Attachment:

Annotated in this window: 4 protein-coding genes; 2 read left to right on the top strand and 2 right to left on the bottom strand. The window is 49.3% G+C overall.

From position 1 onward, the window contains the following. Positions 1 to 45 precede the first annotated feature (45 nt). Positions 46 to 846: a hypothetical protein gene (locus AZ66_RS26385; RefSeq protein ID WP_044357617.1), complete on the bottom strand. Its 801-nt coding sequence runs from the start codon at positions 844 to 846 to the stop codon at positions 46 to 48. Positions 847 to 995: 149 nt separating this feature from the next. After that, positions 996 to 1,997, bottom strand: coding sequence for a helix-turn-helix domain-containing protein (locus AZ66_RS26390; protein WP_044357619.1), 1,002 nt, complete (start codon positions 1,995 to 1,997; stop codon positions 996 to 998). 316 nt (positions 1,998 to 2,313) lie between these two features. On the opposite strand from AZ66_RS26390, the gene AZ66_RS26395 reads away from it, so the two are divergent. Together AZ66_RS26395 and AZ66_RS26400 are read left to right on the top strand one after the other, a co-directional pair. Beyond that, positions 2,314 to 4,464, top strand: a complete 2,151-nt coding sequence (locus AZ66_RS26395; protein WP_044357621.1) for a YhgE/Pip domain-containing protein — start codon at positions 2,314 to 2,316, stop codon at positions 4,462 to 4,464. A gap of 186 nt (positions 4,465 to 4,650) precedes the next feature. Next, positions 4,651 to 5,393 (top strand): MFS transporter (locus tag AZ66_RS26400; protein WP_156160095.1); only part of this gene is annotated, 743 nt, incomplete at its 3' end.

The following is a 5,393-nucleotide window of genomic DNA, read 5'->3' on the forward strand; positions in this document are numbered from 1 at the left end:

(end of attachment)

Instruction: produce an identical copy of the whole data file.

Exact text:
Annotated in this window: 4 protein-coding genes; 2 read left to right on the top strand and 2 right to left on the bottom strand. The window is 49.3% G+C overall.

From position 1 onward, the window contains the following. Positions 1 to 45 precede the first annotated feature (45 nt). Positions 46 to 846: a hypothetical protein gene (locus AZ66_RS26385; RefSeq protein ID WP_044357617.1), complete on the bottom strand. Its 801-nt coding sequence runs from the start codon at positions 844 to 846 to the stop codon at positions 46 to 48. Positions 847 to 995: 149 nt separating this feature from the next. After that, positions 996 to 1,997, bottom strand: coding sequence for a helix-turn-helix domain-containing protein (locus AZ66_RS26390; protein WP_044357619.1), 1,002 nt, complete (start codon positions 1,995 to 1,997; stop codon positions 996 to 998). 316 nt (positions 1,998 to 2,313) lie between these two features. On the opposite strand from AZ66_RS26390, the gene AZ66_RS26395 reads away from it, so the two are divergent. Together AZ66_RS26395 and AZ66_RS26400 are read left to right on the top strand one after the other, a co-directional pair. Beyond that, positions 2,314 to 4,464, top strand: a complete 2,151-nt coding sequence (locus AZ66_RS26395; protein WP_044357621.1) for a YhgE/Pip domain-containing protein — start codon at positions 2,314 to 2,316, stop codon at positions 4,462 to 4,464. A gap of 186 nt (positions 4,465 to 4,650) precedes the next feature. Next, positions 4,651 to 5,393 (top strand): MFS transporter (locus tag AZ66_RS26400; protein WP_156160095.1); only part of this gene is annotated, 743 nt, incomplete at its 3' end.

The following is a 5,393-nucleotide window of genomic DNA, read 5'->3' on the forward strand; positions in this document are numbered from 1 at the left end: